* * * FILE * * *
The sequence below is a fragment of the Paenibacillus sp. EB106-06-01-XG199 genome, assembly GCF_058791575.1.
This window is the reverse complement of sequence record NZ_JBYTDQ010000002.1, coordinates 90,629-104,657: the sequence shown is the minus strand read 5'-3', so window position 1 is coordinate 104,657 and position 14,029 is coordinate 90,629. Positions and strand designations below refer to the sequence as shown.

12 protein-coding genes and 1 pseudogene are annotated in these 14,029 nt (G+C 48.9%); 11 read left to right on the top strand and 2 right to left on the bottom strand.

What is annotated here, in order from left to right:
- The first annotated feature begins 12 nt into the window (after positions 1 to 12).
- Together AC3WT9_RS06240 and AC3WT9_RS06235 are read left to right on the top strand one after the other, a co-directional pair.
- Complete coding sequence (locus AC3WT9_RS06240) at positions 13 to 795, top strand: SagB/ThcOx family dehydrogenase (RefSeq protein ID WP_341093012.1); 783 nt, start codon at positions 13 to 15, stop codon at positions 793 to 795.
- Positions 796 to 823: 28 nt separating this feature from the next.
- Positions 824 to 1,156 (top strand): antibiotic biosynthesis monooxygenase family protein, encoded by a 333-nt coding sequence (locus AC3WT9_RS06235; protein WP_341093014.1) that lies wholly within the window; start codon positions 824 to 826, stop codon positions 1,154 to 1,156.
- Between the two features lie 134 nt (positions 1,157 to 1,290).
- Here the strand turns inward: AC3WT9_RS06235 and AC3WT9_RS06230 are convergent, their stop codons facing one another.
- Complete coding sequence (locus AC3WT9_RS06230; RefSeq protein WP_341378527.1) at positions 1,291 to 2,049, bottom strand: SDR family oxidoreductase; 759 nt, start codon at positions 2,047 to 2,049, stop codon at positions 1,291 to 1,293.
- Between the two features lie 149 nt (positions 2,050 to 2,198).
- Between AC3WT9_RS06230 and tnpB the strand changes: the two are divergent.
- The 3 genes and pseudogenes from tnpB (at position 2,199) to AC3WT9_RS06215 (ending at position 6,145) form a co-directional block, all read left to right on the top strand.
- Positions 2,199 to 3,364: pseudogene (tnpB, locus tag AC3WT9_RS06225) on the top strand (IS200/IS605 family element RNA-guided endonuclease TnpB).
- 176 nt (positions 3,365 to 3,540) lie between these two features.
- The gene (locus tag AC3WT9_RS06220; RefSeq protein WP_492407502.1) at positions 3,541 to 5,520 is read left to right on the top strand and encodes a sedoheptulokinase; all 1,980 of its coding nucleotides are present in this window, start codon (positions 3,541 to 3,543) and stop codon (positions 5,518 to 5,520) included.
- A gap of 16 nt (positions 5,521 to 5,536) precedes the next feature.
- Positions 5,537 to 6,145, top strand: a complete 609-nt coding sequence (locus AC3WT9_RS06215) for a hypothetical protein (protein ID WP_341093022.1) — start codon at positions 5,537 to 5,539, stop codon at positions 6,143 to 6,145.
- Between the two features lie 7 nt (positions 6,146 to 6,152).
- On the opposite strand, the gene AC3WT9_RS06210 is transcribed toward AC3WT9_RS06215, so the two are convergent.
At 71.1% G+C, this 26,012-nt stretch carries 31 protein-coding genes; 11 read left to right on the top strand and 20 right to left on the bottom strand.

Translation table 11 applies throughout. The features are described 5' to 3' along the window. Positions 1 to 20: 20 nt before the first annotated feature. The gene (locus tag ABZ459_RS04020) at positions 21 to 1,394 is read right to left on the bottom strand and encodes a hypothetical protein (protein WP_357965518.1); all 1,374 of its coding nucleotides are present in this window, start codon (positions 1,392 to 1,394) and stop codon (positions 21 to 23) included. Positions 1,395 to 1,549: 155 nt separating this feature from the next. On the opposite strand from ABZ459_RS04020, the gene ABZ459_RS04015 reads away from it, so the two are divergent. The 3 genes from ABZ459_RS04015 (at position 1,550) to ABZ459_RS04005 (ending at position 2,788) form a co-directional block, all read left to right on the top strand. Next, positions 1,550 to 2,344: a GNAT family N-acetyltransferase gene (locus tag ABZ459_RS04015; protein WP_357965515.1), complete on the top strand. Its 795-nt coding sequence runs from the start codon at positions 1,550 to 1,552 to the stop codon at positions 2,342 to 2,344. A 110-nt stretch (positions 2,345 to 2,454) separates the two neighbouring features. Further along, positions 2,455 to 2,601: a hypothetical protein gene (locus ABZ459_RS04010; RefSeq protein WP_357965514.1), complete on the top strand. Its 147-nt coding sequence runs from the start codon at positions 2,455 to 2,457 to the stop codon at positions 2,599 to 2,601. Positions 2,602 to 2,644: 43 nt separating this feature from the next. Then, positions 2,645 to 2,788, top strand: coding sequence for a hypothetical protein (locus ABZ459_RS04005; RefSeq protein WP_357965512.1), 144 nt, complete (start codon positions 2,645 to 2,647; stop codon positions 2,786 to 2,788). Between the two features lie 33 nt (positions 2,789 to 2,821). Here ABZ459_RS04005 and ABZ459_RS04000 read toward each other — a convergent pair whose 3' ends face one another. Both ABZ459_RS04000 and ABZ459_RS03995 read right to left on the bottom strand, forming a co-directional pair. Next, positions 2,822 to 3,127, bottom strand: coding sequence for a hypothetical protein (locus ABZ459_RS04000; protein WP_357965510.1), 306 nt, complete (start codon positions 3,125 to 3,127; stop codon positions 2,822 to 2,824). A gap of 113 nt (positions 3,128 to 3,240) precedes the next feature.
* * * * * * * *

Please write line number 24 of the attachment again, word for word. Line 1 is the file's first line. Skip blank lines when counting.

Translation table 11 applies throughout. The features are described 5' to 3' along the window. Positions 1 to 20: 20 nt before the first annotated feature. The gene (locus tag ABZ459_RS04020) at positions 21 to 1,394 is read right to left on the bottom strand and encodes a hypothetical protein (protein WP_357965518.1); all 1,374 of its coding nucleotides are present in this window, start codon (positions 1,392 to 1,394) and stop codon (positions 21 to 23) included. Positions 1,395 to 1,549: 155 nt separating this feature from the next. On the opposite strand from ABZ459_RS04020, the gene ABZ459_RS04015 reads away from it, so the two are divergent. The 3 genes from ABZ459_RS04015 (at position 1,550) to ABZ459_RS04005 (ending at position 2,788) form a co-directional block, all read left to right on the top strand. Next, positions 1,550 to 2,344: a GNAT family N-acetyltransferase gene (locus tag ABZ459_RS04015; protein WP_357965515.1), complete on the top strand. Its 795-nt coding sequence runs from the start codon at positions 1,550 to 1,552 to the stop codon at positions 2,342 to 2,344. A 110-nt stretch (positions 2,345 to 2,454) separates the two neighbouring features. Further along, positions 2,455 to 2,601: a hypothetical protein gene (locus ABZ459_RS04010; RefSeq protein WP_357965514.1), complete on the top strand. Its 147-nt coding sequence runs from the start codon at positions 2,455 to 2,457 to the stop codon at positions 2,599 to 2,601. Positions 2,602 to 2,644: 43 nt separating this feature from the next. Then, positions 2,645 to 2,788, top strand: coding sequence for a hypothetical protein (locus ABZ459_RS04005; RefSeq protein WP_357965512.1), 144 nt, complete (start codon positions 2,645 to 2,647; stop codon positions 2,786 to 2,788). Between the two features lie 33 nt (positions 2,789 to 2,821). Here ABZ459_RS04005 and ABZ459_RS04000 read toward each other — a convergent pair whose 3' ends face one another. Both ABZ459_RS04000 and ABZ459_RS03995 read right to left on the bottom strand, forming a co-directional pair. Next, positions 2,822 to 3,127, bottom strand: coding sequence for a hypothetical protein (locus ABZ459_RS04000; protein WP_357965510.1), 306 nt, complete (start codon positions 3,125 to 3,127; stop codon positions 2,822 to 2,824). A gap of 113 nt (positions 3,128 to 3,240) precedes the next feature.